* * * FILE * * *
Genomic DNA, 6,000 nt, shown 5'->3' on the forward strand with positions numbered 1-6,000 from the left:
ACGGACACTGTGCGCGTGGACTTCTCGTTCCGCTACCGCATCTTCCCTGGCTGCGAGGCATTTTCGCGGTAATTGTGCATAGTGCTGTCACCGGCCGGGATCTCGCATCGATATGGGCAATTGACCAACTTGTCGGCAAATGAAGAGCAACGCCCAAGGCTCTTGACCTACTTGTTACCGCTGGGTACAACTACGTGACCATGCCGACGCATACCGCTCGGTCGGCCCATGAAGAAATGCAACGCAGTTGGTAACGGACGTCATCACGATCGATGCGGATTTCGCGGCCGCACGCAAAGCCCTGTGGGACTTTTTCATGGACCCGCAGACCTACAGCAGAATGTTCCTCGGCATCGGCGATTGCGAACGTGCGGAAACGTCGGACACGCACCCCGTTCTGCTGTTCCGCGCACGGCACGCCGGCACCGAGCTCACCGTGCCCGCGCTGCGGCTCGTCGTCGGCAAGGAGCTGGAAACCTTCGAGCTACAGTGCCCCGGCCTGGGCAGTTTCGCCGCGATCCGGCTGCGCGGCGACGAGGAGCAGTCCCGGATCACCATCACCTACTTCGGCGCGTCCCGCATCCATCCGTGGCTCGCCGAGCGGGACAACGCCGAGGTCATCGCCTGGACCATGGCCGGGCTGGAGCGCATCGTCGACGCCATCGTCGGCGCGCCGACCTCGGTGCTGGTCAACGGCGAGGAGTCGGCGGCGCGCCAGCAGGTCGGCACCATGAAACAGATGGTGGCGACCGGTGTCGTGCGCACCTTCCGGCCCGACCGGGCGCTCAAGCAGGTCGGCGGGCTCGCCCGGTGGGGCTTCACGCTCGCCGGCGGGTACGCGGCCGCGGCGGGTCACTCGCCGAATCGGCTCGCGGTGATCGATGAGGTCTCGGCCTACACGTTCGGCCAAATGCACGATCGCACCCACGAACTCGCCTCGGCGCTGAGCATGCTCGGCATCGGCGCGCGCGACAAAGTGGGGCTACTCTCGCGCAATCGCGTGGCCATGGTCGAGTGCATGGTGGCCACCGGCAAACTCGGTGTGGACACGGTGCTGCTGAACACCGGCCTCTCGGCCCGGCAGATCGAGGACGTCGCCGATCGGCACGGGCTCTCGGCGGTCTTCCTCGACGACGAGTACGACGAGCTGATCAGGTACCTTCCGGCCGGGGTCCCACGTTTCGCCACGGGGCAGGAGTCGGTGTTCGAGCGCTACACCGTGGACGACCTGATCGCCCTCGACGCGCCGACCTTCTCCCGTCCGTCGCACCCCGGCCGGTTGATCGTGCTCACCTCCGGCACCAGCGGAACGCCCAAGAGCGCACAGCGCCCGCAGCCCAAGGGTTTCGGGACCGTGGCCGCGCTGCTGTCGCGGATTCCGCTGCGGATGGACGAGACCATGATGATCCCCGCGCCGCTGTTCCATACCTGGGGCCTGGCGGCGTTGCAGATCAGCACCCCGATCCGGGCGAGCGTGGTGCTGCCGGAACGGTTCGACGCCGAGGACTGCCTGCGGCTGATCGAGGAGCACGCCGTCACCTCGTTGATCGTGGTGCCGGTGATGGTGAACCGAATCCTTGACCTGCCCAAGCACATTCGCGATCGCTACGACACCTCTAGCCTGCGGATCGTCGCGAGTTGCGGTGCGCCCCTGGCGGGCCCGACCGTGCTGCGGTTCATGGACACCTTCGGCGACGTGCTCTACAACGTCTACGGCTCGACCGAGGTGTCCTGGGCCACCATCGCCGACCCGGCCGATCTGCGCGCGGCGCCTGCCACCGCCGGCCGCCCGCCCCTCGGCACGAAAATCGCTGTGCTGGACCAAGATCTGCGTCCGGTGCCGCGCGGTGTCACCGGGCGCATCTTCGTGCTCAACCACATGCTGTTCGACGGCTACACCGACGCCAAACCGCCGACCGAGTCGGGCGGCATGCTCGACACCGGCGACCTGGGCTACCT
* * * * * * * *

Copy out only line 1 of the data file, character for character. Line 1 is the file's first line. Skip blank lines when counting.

Genomic DNA, 6,000 nt, shown 5'->3' on the forward strand with positions numbered 1-6,000 from the left: